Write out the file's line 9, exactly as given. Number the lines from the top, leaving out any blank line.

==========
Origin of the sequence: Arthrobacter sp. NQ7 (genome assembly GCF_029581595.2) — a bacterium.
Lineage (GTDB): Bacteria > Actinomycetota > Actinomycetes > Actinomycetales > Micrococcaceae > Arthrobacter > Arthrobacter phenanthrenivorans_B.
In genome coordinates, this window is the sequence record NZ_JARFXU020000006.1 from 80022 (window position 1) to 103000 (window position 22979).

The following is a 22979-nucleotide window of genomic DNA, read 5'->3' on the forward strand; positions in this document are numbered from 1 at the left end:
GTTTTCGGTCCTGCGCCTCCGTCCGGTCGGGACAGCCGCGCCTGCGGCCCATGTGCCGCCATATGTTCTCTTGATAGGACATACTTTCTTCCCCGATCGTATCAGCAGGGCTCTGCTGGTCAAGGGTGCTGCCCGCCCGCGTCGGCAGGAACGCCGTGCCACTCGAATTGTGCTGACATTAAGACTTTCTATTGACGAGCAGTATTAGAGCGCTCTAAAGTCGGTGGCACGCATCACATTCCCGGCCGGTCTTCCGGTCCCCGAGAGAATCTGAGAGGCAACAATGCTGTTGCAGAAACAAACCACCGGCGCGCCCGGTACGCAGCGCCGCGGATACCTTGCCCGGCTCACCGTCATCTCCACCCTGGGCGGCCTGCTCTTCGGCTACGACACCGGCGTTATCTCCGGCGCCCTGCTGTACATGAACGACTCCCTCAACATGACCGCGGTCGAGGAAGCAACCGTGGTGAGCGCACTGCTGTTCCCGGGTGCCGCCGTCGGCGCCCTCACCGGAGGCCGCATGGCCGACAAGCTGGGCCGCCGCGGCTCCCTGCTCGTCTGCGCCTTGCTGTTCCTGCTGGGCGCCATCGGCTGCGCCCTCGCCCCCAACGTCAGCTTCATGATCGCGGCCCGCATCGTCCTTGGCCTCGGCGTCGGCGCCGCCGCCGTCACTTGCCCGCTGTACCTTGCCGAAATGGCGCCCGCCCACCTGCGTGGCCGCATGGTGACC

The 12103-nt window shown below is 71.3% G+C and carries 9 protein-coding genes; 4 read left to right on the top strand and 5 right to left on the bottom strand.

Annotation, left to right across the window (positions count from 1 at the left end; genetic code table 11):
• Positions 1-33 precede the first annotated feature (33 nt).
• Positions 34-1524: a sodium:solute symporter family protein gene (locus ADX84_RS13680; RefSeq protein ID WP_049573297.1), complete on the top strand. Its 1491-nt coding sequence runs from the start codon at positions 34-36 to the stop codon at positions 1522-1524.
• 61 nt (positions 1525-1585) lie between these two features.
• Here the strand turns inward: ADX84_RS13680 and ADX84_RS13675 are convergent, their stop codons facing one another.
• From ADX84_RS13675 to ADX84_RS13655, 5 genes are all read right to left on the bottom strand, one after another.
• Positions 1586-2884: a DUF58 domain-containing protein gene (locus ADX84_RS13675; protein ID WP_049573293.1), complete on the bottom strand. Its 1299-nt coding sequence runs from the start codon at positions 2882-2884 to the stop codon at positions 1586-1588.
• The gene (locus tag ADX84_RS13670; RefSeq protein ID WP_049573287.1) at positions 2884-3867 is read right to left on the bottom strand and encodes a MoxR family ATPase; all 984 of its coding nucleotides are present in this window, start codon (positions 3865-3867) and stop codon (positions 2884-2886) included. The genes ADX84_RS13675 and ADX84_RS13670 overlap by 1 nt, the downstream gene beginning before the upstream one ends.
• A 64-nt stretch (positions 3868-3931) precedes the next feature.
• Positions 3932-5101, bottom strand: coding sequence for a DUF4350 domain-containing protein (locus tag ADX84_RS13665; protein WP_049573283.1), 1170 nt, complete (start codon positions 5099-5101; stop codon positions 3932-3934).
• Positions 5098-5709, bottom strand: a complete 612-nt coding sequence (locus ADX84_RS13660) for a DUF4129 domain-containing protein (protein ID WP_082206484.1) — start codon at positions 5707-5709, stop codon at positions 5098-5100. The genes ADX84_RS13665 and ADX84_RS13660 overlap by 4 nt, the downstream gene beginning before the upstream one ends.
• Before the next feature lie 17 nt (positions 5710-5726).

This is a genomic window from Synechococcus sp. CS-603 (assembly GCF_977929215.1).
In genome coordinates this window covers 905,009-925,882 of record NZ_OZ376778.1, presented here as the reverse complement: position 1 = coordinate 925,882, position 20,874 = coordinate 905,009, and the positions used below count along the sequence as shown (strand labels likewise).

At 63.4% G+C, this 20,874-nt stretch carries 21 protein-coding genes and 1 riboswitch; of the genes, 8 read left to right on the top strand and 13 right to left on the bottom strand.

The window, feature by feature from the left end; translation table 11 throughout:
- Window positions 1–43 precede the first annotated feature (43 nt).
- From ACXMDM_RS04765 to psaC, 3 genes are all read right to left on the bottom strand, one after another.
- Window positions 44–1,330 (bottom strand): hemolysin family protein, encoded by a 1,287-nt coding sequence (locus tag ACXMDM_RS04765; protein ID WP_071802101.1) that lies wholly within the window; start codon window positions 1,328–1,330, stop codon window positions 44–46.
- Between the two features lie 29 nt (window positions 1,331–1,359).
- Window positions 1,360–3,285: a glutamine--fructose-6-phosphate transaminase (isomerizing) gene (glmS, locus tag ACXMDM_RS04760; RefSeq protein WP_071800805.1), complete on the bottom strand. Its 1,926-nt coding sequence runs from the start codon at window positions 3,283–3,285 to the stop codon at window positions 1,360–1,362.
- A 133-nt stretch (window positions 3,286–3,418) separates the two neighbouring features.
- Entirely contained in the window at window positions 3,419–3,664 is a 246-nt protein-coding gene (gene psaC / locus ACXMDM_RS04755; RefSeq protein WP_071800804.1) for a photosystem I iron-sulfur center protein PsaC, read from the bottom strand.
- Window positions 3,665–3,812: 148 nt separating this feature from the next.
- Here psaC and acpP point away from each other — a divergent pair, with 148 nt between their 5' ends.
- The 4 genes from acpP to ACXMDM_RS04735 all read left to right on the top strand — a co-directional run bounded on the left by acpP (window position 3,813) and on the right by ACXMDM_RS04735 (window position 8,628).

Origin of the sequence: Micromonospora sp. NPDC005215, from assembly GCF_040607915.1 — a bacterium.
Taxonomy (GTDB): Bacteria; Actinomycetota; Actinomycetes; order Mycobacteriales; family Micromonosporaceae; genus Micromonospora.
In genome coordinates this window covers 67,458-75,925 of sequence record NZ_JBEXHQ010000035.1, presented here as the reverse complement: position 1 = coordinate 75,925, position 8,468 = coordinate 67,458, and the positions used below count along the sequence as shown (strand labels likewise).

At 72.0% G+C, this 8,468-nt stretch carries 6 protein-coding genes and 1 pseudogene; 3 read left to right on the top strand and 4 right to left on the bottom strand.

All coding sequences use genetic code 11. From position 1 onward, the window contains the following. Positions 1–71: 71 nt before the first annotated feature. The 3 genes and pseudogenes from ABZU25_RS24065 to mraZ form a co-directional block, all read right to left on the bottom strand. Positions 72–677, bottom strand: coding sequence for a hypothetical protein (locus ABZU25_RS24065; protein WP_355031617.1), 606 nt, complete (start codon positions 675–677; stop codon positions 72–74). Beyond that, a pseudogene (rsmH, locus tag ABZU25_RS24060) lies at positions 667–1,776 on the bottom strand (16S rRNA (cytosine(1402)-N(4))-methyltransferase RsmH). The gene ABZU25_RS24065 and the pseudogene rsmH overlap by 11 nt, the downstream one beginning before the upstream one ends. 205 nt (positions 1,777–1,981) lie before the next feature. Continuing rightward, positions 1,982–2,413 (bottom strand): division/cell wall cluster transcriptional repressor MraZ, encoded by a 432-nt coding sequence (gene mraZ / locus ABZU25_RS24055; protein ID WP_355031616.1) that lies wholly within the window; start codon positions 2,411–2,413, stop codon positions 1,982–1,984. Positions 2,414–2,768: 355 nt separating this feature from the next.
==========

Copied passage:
• Positions 34-1524: a sodium:solute symporter family protein gene (locus ADX84_RS13680; RefSeq protein ID WP_049573297.1), complete on the top strand. Its 1491-nt coding sequence runs from the start codon at positions 34-36 to the stop codon at positions 1522-1524.